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The Last Post

I’ve just had a dream. Not a grandiose MLK-type “I have a dream” kind of thing. Just a regular, unbidden dream whilst sleeping.

I’ll not bore you with the details. Suffice to say it’s wakened me to the utter pointlessness of continuing to push ideas to an audience that’s just not interested in learning.

So this is my last post.

For those few who’ve followed my blog with interest, I propose to continue sharing, via correspondence. Accordingly, I invite you to correspond via the channel or medium of your choice. You know where to find me. Clue: try LinkedIn for starters, or leave a comment, below ⬇️.

I wish you well.

– Bob

Factors of Top Performing Businesses

In order of biggest influence (biggest first):

  1. Luck.
  2. Graft a.k.a. criminality.
  3. Unethical practices.
  4. Rape of the planet.
  5. Friends in high places.
  6. Effective shared assumptions and beliefs.

Luck

Most entrepreneurs admit that their success is largely down to luck. Being in the right place at the right time, and so on.

Graft

Criminal enterprises such as Enron or Bernard L. Madoff Investment Securities are widely known. Graft on relatively smaller scales is widespread as a business strategy or tactic.

Unethical practices

Unethical practices such as stealing from employees, explotation of employees or customers, rape of pension funds, unethical marketing practices, and so on are so widespread as to be common practice.

Rape of the planet

Many businesses inflate their profits through appropriation of natural resources (water, forests, carbon deposits, minerals, etc.).

Friends In high places

Favourable treatment by e.g. regulators or legislators can lead to increased profits, revenues, etc., if you know the right people from whom or via whom to secure such favours.

Effective shared assumptions and beliefs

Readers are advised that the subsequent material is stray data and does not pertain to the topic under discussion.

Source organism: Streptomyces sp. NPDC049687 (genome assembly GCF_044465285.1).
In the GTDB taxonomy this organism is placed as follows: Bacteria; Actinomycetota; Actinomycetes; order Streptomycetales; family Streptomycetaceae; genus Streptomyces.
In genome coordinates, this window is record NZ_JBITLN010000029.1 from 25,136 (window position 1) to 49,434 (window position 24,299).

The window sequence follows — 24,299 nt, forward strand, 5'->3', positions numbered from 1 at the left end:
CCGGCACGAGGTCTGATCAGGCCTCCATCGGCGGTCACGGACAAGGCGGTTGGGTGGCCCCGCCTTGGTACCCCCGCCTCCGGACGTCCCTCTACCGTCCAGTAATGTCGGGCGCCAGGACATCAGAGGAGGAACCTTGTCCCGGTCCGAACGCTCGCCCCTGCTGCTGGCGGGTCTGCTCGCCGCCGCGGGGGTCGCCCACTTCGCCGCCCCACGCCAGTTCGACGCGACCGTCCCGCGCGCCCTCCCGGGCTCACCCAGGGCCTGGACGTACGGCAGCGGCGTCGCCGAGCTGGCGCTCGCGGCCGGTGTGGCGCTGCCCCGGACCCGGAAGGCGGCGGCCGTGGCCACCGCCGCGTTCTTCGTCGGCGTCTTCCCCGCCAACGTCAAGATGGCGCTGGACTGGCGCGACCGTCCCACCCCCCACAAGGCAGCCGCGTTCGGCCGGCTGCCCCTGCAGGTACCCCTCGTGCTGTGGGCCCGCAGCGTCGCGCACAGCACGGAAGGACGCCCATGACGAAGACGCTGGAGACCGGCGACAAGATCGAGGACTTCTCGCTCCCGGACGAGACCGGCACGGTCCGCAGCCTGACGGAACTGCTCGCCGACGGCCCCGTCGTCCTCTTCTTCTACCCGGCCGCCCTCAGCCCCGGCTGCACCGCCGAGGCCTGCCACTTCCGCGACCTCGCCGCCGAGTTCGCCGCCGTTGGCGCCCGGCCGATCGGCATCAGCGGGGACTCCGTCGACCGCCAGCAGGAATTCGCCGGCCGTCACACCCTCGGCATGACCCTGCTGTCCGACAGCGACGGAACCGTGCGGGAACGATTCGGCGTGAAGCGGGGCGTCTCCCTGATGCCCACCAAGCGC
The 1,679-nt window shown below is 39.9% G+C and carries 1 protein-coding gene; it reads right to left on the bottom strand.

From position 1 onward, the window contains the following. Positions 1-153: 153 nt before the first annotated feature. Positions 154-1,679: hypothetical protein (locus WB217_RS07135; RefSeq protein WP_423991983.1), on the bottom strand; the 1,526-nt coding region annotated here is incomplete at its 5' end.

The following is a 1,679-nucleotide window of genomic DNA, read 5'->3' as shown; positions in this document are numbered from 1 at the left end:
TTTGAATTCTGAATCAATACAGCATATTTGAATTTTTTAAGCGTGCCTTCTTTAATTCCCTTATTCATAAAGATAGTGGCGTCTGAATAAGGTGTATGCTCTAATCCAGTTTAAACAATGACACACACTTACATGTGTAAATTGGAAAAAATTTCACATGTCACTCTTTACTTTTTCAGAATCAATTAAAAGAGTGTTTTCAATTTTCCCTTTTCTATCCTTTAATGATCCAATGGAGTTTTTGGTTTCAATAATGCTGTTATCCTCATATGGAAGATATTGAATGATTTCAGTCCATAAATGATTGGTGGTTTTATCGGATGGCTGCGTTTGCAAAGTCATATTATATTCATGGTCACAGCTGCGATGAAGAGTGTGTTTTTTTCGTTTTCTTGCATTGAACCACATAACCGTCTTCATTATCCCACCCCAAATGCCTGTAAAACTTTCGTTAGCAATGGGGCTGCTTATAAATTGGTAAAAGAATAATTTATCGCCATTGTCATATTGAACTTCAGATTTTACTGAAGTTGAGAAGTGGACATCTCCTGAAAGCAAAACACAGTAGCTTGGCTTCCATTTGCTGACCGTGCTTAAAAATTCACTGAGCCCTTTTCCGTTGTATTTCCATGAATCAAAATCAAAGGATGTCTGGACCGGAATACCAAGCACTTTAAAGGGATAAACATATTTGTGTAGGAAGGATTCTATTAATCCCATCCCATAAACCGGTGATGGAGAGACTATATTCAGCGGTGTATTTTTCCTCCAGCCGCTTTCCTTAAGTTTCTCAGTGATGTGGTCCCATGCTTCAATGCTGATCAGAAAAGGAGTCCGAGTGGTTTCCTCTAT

Way down at the bottom of my list is actually running the business effectively. Little wonder then that all the other options listed here seem much more common as strategies for “success”.

Most of the options listed here reside more or less outside the control of the businesses in question. Luck is rarely in the control of the protagonists. Graft risks prosecution and sanctions such as jail. Unethical practices risk alienating customers. Rape of the planet risks alienating society, more than ever nowadays. Friends in high places relies on having such friends, and avoiding scrutiny of such relationships.

Only the last option in the list confers some degree of integrity. But then when did integrity ever count for much in business?

– Bob

#NoPlanning

I’ve lost count of the number of folks I’ve encountered that see planning as sacrosant, as gospel. I’ve also lost count of the number of occasions I’ve attempted to broach the subject with offers of e.g. dialogue and mutual exploration, only to be stonewalled.

In support of #NoPlanning, I offer the follow Ackoff quote:

“If you have the capacity for response to the unexpected, then you don’t have to plan for it. The important thing to do then is to continuously increase the capacity to respond to whatever occurs in the future.”

~ Russell Ackoff

I posit that #NoPlanning is the epiotome of business agility.

Would you be willing to talk about it?

– Bob

 

Who’s got your back when it comes to remaining relevant in a fast-changing skills market? Who can you rely on to point out new skills that will become vogue in one, five, ten years’ time?

Given the time it takes to develop such skills to the point where they become useful to clients and employers, when do you start ramping up new skills in anticipation of emergent demand for them?